Steve Brine, along with cross-party colleagues Jamie Stone and Kevin Brennan, spoke in a Westminster Hall debate on the urgent need for a Government-backed insurance scheme for the live music industry.
The debate followed on from a letter that Winchester’s MP, along with colleagues on and off the DCMS Select Committee, sent to the Treasury reminding the Government that it has backed insurance for the film and television industry to the tune of some £500 million, and calling for similar action for other creative industries.
Speaking in the debate Steve said; “I would attest a Government-backed insurance scheme is essential to the festival industry. I appreciate and I am not saying that insurance alone is the sole barrier to kick-starting festivals, and it is a leap of faith in some respects with tax-payers money, but organisers cannot enter into the usual planning for 2021 without an insurance solution in place. It is simply the key that unlocks the process. As my honourable friend said, it is unfortunate we haven’t yet managed to persuade the Government of the case. I have to say, it is almost too late for 2021, but we must try – and we will and that’s the purpose of today.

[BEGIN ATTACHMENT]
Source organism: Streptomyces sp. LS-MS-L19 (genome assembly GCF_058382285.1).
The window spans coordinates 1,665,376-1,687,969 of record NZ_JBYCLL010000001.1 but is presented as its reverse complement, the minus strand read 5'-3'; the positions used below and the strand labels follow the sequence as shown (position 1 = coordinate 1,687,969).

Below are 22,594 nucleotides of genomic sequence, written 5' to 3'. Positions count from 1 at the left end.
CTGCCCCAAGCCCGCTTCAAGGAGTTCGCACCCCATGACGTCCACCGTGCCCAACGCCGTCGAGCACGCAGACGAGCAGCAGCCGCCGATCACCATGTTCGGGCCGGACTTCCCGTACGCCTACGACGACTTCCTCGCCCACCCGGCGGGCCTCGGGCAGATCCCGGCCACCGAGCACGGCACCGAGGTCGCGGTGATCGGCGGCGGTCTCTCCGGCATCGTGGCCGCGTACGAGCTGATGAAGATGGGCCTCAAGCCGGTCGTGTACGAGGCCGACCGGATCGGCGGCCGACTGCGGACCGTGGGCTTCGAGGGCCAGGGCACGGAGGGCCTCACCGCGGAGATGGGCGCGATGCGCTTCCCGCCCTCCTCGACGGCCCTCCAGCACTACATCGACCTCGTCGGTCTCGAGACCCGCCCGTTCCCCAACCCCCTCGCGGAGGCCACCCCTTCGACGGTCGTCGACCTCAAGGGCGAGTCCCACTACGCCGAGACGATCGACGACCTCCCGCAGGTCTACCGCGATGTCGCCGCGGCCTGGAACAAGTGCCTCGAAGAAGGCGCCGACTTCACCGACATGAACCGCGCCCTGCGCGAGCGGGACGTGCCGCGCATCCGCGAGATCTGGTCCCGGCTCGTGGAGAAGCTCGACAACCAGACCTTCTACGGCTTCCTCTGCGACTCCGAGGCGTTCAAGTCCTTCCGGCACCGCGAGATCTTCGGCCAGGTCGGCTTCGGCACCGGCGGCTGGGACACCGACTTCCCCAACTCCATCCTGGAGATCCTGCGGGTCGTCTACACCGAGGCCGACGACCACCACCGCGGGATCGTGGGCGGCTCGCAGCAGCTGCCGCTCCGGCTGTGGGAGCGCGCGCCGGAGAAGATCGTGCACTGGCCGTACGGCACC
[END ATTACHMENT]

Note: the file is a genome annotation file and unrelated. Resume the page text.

“The sector very much welcomes the Prime Minister's roadmap out of lockdown, that it has the no earlier than dates and the news that many festivals may be able to go ahead in some capacity later on this year.
“But, I think we have to understand, this is surrounded by caveats and the problem is planning cycle- there’ll not be more than a week's notice of Step 4 being brought in, so if all factors line up and 21st June is possible, they may not get the go ahead until 14th June. So, the Government’s Event Research Programme, which I welcome very much, including the pilots will need to be successfully completed by 21st June to enable Step 4 and this doesn’t start until 12th April.
Now clearly this has a significant impact on some festivals being able to proceed with planning for July / August this year, given the timeline without an insurance solution and the average go / no go cut off point being the end of this month, which is why I say it’s almost too late. The Insurance we’re talking about here, doesn’t exist in the commercial market and it’s unlikely to mobilise this until at least 2022 so it is a market failure or a market gap.”
Winchester’s MP highlighted the plight of this sector, directly referencing Winchester’s own - Railway Inn - which has struggled throughout the past 12 months.